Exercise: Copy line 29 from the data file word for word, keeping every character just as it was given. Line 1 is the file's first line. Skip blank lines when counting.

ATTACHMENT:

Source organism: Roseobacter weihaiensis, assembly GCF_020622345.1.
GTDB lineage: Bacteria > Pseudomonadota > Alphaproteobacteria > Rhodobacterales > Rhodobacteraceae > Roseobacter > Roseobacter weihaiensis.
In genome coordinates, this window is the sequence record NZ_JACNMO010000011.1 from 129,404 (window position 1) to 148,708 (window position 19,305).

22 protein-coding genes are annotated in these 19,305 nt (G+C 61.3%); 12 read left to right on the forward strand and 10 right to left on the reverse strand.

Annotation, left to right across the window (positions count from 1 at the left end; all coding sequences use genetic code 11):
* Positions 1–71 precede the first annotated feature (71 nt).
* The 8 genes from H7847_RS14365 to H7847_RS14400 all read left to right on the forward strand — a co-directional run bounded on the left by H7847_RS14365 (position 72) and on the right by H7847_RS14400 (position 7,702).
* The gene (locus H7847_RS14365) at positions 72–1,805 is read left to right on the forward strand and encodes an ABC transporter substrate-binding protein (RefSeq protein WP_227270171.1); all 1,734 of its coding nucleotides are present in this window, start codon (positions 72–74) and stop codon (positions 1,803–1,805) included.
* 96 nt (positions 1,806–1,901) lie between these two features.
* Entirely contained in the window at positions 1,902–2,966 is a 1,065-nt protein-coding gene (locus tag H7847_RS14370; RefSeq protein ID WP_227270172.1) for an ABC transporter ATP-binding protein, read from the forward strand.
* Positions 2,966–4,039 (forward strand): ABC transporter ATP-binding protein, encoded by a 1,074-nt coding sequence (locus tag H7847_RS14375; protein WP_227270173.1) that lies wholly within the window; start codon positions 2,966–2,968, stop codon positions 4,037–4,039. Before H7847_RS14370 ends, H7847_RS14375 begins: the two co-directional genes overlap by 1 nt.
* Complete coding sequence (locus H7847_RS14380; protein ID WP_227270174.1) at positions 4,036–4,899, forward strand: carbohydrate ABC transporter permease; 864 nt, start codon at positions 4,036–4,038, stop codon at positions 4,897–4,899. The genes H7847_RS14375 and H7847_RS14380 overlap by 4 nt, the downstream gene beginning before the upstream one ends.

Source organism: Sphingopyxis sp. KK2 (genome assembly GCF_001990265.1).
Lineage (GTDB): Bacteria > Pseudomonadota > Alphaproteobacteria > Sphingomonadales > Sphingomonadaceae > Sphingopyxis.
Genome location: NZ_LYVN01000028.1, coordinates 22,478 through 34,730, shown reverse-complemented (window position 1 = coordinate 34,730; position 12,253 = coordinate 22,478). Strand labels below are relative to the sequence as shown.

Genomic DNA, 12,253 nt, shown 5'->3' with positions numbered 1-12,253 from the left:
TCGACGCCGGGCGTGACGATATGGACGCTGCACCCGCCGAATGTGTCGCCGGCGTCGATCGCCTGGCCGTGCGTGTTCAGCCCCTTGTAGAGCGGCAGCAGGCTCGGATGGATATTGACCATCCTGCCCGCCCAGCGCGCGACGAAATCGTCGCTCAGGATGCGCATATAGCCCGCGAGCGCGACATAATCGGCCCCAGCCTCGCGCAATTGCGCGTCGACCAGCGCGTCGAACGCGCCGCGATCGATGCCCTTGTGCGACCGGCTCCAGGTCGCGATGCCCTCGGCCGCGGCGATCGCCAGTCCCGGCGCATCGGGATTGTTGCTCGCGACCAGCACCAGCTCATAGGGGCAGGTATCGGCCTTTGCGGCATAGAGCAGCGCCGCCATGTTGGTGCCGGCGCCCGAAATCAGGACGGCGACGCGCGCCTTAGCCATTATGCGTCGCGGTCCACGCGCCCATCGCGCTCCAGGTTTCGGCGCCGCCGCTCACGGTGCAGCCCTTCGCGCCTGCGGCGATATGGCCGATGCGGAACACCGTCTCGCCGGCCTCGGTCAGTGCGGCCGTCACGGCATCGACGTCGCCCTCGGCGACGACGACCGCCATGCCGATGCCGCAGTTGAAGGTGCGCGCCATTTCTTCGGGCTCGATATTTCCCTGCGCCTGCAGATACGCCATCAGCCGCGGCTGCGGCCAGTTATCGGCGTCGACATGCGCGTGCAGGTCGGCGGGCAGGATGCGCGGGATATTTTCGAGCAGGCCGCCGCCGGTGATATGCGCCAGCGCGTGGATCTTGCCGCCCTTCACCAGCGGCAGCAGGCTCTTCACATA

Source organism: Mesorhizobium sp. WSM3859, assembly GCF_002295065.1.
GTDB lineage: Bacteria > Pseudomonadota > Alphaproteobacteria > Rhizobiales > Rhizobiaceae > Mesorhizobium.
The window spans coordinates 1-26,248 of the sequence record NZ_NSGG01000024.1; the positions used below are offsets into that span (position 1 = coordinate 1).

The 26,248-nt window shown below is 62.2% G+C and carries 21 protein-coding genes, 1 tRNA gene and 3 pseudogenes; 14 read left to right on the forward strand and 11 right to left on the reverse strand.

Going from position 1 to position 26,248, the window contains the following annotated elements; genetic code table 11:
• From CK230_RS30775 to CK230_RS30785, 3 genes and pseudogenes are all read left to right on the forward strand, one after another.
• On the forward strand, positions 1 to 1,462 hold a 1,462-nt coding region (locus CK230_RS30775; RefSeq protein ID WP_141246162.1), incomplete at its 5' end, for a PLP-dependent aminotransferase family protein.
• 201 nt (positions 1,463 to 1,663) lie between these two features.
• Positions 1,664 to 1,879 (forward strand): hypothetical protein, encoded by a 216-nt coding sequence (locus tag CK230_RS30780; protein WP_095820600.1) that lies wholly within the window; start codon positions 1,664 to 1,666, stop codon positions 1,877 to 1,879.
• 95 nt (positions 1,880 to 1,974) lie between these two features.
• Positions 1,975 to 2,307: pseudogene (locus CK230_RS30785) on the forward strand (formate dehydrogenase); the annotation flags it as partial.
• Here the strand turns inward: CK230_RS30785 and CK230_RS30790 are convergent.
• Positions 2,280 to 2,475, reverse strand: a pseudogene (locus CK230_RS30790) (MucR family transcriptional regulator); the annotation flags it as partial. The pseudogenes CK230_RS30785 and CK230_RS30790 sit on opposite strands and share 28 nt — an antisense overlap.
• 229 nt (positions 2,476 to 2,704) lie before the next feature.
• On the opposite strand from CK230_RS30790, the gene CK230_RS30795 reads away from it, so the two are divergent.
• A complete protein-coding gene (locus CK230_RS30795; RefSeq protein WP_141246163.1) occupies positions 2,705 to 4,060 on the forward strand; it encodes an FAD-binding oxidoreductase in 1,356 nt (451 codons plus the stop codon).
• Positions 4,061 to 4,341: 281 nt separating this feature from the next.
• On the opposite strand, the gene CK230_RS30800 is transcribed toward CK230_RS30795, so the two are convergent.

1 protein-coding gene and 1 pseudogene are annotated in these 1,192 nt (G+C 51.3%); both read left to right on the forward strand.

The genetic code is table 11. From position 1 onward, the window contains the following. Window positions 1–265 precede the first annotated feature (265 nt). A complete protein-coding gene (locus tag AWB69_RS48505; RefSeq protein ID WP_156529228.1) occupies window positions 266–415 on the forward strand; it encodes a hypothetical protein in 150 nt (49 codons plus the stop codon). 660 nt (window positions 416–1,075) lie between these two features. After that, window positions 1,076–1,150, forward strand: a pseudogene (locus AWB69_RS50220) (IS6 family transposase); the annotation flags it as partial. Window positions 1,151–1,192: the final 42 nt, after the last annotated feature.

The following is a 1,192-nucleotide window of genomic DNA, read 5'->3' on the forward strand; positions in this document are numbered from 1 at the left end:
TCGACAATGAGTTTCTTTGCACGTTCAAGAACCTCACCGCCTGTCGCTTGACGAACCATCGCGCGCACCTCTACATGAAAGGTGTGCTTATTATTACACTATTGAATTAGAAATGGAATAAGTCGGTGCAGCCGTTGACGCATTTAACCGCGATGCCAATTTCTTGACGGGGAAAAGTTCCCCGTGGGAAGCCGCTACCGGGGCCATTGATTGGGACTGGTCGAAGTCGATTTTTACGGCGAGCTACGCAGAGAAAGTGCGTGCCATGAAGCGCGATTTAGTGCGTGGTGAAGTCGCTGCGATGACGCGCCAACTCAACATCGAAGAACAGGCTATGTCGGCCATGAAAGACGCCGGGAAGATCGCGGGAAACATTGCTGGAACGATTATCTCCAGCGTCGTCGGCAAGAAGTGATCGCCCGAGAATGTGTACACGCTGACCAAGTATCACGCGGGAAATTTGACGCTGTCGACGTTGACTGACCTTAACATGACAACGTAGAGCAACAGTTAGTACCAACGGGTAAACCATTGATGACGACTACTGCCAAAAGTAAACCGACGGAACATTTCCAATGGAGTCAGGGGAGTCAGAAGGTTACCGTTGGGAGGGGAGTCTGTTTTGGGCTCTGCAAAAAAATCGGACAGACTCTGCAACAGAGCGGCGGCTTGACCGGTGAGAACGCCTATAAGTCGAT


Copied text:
• Here the strand turns inward: CK230_RS30785 and CK230_RS30790 are convergent.